Police issue arrest warrant for 19-year-old acquaintance in death of Philadelphia journalist
Police said Friday that they have issued an arrest warrant for a 19-year-old acquaintance in the death of a Philadelphia journalist who went from sleeping on the street to working for the mayor to writing urgent columns on the city’s most pressing social issues.
Josh Kruger, 39, was shot and killed at his Philadelphia home early Monday.
Police believe the acquaintance, Robert Edmond Davis, killed Kruger, who had been trying to help Davis "get through life," Lt. Hamilton Marshmond told a news conference.
Police have video of the suspect in the area of Kruger's home before the shooting, but Marshmond would not say exactly where. Marshmond also said that police do not know why Davis would kill Kruger.
Davis is believed to be armed and dangerous, authorities said.
Requests for comment went unanswered Friday at phone numbers found in online and database searches for the suspect or someone who could speak on his behalf. Online court records do not list a lawyer for Davis in the past who might speak for him.
Davis' last listed address was a couple blocks from Kruger's home in south Philadelphia.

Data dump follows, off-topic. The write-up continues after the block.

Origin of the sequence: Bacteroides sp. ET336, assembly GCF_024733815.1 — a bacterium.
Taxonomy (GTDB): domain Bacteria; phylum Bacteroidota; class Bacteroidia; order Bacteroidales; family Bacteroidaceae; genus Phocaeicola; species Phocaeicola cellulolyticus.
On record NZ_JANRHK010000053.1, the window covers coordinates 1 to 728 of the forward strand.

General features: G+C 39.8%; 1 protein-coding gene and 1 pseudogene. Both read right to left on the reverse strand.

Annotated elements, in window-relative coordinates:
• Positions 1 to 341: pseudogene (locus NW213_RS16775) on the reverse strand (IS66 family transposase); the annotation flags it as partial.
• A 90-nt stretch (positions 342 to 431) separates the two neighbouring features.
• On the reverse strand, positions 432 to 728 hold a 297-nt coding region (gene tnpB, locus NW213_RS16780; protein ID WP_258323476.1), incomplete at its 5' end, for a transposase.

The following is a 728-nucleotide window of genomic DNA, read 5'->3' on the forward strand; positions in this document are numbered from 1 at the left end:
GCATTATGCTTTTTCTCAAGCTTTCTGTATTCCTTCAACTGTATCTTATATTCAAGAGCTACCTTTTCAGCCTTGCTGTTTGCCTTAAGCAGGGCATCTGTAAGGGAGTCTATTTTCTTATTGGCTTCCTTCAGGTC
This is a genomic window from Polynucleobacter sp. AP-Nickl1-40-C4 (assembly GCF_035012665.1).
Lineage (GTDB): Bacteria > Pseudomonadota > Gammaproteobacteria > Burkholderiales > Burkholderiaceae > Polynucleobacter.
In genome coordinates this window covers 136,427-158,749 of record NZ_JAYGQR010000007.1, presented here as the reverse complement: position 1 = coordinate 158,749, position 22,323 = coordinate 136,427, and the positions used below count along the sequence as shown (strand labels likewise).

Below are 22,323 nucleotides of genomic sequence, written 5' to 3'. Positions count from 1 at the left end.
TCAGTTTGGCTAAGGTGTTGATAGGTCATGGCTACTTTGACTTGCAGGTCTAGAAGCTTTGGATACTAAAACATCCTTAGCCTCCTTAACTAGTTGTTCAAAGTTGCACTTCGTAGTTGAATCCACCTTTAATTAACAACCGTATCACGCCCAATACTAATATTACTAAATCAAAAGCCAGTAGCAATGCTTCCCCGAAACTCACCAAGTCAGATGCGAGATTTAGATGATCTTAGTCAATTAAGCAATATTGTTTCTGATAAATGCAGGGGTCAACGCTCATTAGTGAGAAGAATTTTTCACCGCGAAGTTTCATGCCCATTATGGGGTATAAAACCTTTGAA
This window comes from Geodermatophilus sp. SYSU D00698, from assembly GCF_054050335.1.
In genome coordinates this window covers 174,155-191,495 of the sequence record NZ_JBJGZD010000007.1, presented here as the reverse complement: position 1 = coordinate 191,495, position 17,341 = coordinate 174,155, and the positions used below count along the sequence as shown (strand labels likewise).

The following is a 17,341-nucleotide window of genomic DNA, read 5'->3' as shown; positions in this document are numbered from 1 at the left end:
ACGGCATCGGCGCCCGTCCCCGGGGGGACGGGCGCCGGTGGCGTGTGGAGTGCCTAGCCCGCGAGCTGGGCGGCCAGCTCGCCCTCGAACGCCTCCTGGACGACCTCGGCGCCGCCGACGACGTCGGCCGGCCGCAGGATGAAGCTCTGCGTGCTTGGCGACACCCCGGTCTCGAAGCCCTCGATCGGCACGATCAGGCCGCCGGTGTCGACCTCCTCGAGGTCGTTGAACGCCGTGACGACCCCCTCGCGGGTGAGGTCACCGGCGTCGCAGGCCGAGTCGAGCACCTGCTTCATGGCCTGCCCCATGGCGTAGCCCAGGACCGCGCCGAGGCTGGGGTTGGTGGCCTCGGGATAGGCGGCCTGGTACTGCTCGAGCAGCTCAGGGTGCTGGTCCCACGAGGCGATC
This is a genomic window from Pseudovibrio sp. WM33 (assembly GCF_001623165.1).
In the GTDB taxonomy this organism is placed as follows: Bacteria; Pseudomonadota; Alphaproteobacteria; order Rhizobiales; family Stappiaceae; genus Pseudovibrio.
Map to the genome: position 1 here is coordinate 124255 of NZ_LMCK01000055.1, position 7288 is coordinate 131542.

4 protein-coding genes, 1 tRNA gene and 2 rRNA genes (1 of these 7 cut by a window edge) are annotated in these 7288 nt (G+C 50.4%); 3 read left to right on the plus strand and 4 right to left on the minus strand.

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Kruger was shot seven times at about 1:30 a.m. and collapsed in the street after seeking help, police said. He was pronounced dead at a hospital a short time later.
The slaying was felt deeply at City Hall and among people involved in the many causes he cared about - addiction, homelessness, HIV and LGBTQ+ advocacy, journalism and bicycling, to name a few.
“One of the worst parts of being homeless in urban America is feeling invisible. When people don’t recognize your humanity, you begin to question it yourself,” he wrote in a 2015 column for The Philadelphia Citizen, just three years after he himself slept outside a law firm near Rittenhouse Square.
In more recent columns, he condemned City Council members as cowards for banning supervised injection sites in most parts of the city; dismissed debates about politically correct language over homelessness as beside the point; and, in a final column, dove into the city's collective grief over the sudden death last month of Temple University's acting president JoAnne Epps.
“To many Philadelphians, Epps was someone they truly loved — in part because she loved them,” he wrote, calling it a "solemn honor to write about someone after they’ve died.“
Mayor Jim Kenney, in a statement Monday, said that Kruger's writing and advocacy showed how deeply he cared for the city, adding that “his light was dimmed much too soon.”
Kruger handled social media for the mayor and communications for the Office of Homeless Services from about 2016 to 2021. He left city government to focus on writing projects.
He wrote at various times for Philadelphia Weekly, Philadelphia City Paper, The Philadelphia Inquirer and other publications, earning awards for his poignant and often humorous style.
On his website, he described himself as a “militant bicyclist” and “a proponent of the singular they, the Oxford comma, and pre-Elon Twitter."